New approaches to sociality, affect, and meaning In recent years, memes have become deeply tied-up in expressions of individual and collective identity, typically in forms only scrutable to those producing and consuming them, and often in an ironic and absurdist spirit. From Wojaks to Karens, there exist thousands of memetic characters that personify shared affect (from the nihilistic to the wholesome, and from expressing generational belonging to forming new political identities). But memes affect not only through the presence of familiar and infinitely remixable subjects, but also through aesthetics (vibes). “Internet ugly” (Douglas 2014) reigns supreme when composing dissociated, grainy, washed out, oversaturated images. Beyond static images, however, audiomemes (Abidin 2021) on TikTok engage shared visual, aural, and gestural patterns to narrate mundane as well as extraordinary experiences. Memes are mushrooming into sounds and videos, tracing patterns across platforms and lifeworlds, becoming cultural and political touchstones for many.
Yet despite the increasing importance of memes as objects of cultural analysis, the original evolutionary definition of memes as “units of cultural transmission” that “leap from brain to brain” (Dawkins 1976) is inadequate in accounting for the human meaning making processes so fundamental to this form of participatory visual culture. Moreover, there is more to memes than 4chan and Reddit, Pepe the Frog, the Alt-right, and their US-centric frames of reference, as memes find fertile ground in multiple platform ecologies today. This masterclass explores what happens if we combine innovative theoretical approaches to memes in dialogue with global expressions of meme culture.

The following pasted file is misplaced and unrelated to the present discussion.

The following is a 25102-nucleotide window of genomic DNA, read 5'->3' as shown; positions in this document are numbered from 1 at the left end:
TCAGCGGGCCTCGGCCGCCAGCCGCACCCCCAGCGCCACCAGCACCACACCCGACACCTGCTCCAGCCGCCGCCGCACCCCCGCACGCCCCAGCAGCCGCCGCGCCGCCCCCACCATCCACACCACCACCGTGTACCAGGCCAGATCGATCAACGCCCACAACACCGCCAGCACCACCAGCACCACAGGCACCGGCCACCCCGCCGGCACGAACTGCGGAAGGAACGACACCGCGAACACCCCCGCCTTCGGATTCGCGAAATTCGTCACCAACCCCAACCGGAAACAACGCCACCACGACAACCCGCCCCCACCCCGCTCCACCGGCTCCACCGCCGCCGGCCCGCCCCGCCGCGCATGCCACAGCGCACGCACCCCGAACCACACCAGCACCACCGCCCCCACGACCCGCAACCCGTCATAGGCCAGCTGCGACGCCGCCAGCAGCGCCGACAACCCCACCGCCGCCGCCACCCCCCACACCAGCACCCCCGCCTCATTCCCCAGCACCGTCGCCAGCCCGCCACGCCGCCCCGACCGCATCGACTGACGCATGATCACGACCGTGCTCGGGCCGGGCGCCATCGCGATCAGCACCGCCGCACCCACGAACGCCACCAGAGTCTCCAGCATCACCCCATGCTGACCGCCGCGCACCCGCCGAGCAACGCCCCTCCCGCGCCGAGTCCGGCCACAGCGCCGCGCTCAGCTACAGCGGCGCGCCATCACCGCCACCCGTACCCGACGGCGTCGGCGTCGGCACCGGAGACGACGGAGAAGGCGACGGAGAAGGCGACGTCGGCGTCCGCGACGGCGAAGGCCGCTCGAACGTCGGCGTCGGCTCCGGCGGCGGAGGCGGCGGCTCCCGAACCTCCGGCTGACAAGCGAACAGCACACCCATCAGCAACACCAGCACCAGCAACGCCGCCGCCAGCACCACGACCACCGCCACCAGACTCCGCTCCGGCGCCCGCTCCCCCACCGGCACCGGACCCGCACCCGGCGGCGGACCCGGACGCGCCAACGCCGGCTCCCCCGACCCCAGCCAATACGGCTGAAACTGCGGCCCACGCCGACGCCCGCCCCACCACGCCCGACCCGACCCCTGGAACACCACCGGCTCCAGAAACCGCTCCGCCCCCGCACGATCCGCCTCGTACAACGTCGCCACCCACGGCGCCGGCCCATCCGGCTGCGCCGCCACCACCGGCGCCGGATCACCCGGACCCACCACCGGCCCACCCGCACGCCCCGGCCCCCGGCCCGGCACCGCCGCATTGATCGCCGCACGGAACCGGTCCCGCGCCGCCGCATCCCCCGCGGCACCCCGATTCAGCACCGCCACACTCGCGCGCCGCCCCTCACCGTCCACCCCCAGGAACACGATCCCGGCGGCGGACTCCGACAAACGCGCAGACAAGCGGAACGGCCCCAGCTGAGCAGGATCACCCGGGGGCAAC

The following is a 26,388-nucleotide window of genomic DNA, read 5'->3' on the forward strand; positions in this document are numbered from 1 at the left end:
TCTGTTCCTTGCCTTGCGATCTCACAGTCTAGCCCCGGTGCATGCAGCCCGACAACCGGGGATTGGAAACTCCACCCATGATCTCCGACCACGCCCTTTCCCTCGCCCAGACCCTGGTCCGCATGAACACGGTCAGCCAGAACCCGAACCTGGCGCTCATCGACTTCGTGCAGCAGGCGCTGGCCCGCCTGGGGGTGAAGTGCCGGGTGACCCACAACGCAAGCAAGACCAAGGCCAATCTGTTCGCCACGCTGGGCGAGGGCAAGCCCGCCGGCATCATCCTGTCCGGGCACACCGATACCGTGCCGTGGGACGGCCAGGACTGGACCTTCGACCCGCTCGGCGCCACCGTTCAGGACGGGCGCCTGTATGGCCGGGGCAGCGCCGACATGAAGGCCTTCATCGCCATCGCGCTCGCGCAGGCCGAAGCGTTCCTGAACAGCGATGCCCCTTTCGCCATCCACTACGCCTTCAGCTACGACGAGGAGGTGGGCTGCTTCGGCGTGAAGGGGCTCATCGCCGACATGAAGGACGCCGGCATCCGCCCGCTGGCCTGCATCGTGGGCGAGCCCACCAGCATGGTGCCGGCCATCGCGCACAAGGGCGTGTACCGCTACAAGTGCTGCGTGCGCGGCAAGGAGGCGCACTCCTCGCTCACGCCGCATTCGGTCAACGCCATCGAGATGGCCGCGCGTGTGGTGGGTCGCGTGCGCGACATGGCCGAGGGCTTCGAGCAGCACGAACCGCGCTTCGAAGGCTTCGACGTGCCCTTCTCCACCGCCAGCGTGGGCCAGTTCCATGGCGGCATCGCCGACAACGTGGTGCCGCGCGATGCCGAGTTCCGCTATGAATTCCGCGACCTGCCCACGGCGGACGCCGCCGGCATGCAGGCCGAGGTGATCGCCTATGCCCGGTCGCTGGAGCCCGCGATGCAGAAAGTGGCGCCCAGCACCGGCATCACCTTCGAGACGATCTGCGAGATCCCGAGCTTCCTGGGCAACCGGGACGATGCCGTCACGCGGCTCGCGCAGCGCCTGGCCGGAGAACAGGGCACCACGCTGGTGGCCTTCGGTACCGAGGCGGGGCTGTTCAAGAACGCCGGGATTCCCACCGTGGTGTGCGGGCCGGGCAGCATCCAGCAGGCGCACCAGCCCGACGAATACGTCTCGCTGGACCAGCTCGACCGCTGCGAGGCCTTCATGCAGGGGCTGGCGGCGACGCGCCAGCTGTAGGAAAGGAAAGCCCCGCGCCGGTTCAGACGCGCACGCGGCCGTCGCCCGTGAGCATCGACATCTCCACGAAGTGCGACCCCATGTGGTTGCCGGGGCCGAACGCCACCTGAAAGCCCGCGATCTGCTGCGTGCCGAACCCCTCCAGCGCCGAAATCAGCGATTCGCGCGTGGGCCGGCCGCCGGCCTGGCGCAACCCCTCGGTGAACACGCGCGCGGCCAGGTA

A series of three masterclasses open to MA students, PhD-candidates, and staff.
- 14 March - Gabriele de Seta (University of Bergen) "Spiritual Pollution: A decade of Chinese digital folklore" (1-3pm in BG1 0.16). Please register by emailing firstname.lastname@example.org
- 19 April - Hannah Barton (Birbeck, University of London) (3-5pm in BG1 0.16). Please register by emailing email@example.com
- 10 May - Asaf Nissenbaum (Open University of Israel) (3-5pm in BG1 0.16). Please register by emailing firstname.lastname@example.org